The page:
The difference between Kosher and Halal

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Halal and Kosher follow two different dietary food regulations. Kosher foods are prepared in accordance with traditional Jewish laws while Halal foods are ingredients permitted under Islamic law, as defined by the Quran. Both Kosher and Halal diets set strict guidelines regarding which foods are allowed and restricted based on religious teachings.

Even so, some people believe that the two types of regulation are interchangeable when needed. Halal & Kosher do some similarities; in semantics Kosher comes from Hebrew and means “appropriate” and “acceptable”. Halal is an Arabic word and means “legal”; however, they are different entities and differ in both meaning and spirit.

IntroductionḤalal is anything that is permissible according to Islamic law. The term covers and designates not only food and drink as permissible according to Islamic law, but also all matters of daily life.Kosher foods are those that conform to the regulations of kashrut, the Jewish dietary law. Kosher also describes anything that is permissible and fitting for a Jew.
GuidelinesFollows Islamic dietary lawFollows Jewish dietary law
Etymology“Halal” in Arabic means permissible or lawful.Derived from the Hebrew word “Kashrut,” which means proper or fit.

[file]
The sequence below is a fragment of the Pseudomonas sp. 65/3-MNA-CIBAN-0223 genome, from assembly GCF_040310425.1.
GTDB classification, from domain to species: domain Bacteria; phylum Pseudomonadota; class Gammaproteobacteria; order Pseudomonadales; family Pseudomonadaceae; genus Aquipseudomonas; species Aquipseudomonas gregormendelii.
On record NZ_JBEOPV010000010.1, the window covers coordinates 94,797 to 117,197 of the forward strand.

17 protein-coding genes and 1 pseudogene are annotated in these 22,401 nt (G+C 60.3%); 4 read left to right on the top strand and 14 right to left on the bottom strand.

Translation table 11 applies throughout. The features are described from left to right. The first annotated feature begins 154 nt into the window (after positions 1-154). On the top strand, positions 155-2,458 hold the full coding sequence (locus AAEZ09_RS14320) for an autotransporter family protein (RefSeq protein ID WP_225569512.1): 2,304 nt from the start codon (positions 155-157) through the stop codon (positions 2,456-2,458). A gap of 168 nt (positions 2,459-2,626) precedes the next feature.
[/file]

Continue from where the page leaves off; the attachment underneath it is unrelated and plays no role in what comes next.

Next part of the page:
How to SlaughterQuick and swift at single point on the throat; blood has to be completely drained.Quick and swift at single point on the throat; blood has to be completely drained.
SlaughtererAnimal must be slaughtered by a Muslim.Animal must be slaughtered by a Jew
PrayerRequires prayer to Allah before every slaughter.A blessing is said before and after the slaughter.
Fruit & VegetablesConsidered HalalConsidered Kosher only if there are no bugs in them.
Meat & DairyCan be consumed togetherCannot be consumed together
Allowed. Religious leaders encourage moderation. For wine to be considered kosher, the entire wine-making process must be supervised or handled by Sabbath-observant Jews. Also, all ingredients must be kosher.
ProductsAnimals raised and slaughtered humanely, according to Islamic guidelines. Halal certification. Most Kosher, Vegetarian, and Vegan products are permissible.Animals slaughtered according to Jewish law. Kosher certification on meats and processed foods. All fruits and vegetables, grains, legumes, in their natural state which have been found free of insect infestation.
MeatHerbivorous land animals (except for domestic donkeys), birds (except for crows and birds of prey), certain insects, and all kinds of seafood are permitted.Mammals that have split hooves and chew their cud. Birds that are not listed as forbidden by the Torah and which have a custom of being eaten by one’s community. Fish that have fins and scales . No other creatures except certain locusts.
Processed foodPermittedMust be supervised by kosher authorities to be sure no non-kosher ingredients.
DairyPermittedOnly from kosher mammals.
Reasons for permitting/forbidding specific foodsReligiousReligious

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